People who work in schools often speak of challenges, especially in terms of helping students learn to make the best of them. “Every challenge is an opportunity,” we say to students and to one another. But no one could have imagined the challenges that are facing every school these days.
In the case of Suffield Academy, the first plan was how to get international students home quickly. The next was, as in most other schools, how to organize distance learning programs, especially tricky when there are students from 20 foreign countries in at least a dozen different time zones. The school week and the school day were set up to be as convenient as possible for as many as possible, but inevitably some students were attending virtual classes in the middle of the night or the wee hours of the morning.
Suffield Academy has always focused on the well-being of its students first, so after seeking feedback, the schedules were reorganized and adapted to new circumstances. For example, each class meeting is filmed and recorded so that it can be reviewed later, although all students are expected to attend as many classes as possible in real time. The goal, of course, is to provide distance learning that is as close to possible as on-site learning would have been.
And what about grades, especially for juniors and seniors who need a strong GPA on record? Along with many other secondary schools, the Academy is using pass/fail/distinction as categories for grading. And the number of interesting and creative projects that teachers have developed is impressive: “living history” journals, for instance, that encourage students to record their experiences for their own children and grandchildren.
Graduation is another challenge. Knowing that seniors are already experiencing a major loss of one of the most important parts of a four-year high school experience, Suffield Academy has planned a “remote” commencement ceremony, one which doesn’t sound remote at all, given the circumstances.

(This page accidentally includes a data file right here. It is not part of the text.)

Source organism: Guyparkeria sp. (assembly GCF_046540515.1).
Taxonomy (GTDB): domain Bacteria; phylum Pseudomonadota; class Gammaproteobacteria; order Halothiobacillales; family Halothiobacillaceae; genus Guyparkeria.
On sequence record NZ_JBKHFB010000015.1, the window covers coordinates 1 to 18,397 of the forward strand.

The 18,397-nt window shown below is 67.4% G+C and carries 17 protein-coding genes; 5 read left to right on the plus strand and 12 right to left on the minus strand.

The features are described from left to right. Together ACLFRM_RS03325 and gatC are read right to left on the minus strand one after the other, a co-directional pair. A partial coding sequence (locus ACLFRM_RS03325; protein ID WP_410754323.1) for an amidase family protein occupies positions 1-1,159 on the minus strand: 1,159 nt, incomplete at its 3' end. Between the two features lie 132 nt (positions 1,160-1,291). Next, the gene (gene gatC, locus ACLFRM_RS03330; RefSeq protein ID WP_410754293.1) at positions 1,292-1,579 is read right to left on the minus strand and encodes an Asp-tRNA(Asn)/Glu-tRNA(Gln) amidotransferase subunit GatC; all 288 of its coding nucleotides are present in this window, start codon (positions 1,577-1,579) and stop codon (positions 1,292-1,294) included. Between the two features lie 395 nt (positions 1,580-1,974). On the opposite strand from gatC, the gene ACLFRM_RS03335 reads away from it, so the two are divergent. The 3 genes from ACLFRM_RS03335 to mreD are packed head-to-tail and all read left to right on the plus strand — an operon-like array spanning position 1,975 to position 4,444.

But some things just can’t be reproduced or duplicated. Extracurricular activities of all sorts are one example; the typical college visit by juniors is another. And the various standardized tests that colleges require are not within the control of the Academy. On the other hand, Headmaster Charlie Cahn reports that student investment of time and energy in distance learning has been exemplary. The faculty have stepped forward to provide not only classes and meetings of quality, but also personal support for each student. Parents have been unanimously supportive of, and grateful for, the teaching and learning that they observe. The academic semester is in no way lost.
Going forward, the school is planning for several contingencies for the 2020/2021 year, not knowing what will happen by that time and not knowing when the decisions can be made. Charlie Cahn, the school’s headmaster, reports that the work now is a team effort in ways more meaningful than ever, and he is fortunate and proud to have a strong team of colleagues with whom to share decision making. The school will not offer its usual summer programs this year, so there may be a chance to take a breath before the next phase of coping begins.
The challenges facing a Head of School are always numerous and sometimes heavy. But when asked what weighs most heavily on his shoulders during this unprecedented and unexpected crisis, Charlie Cahn’s answer is thoughtful and considered: it is not glib, it is not a public relations statement. A school leader must first do what he or she can to keep the spirits of the adults strong and positive despite the anxieties that confront all of us, he says. For students, this year is one of many in their educational careers; for the adults at the school it is a more earth-shaking phenomenon, undoubtedly more worrying. However, schools are by their very nature forward-looking institutions, so he moves ahead with the certainty that things will be better soon and that many good lessons will have been learned by this experience. Every challenge, after all, is an opportunity.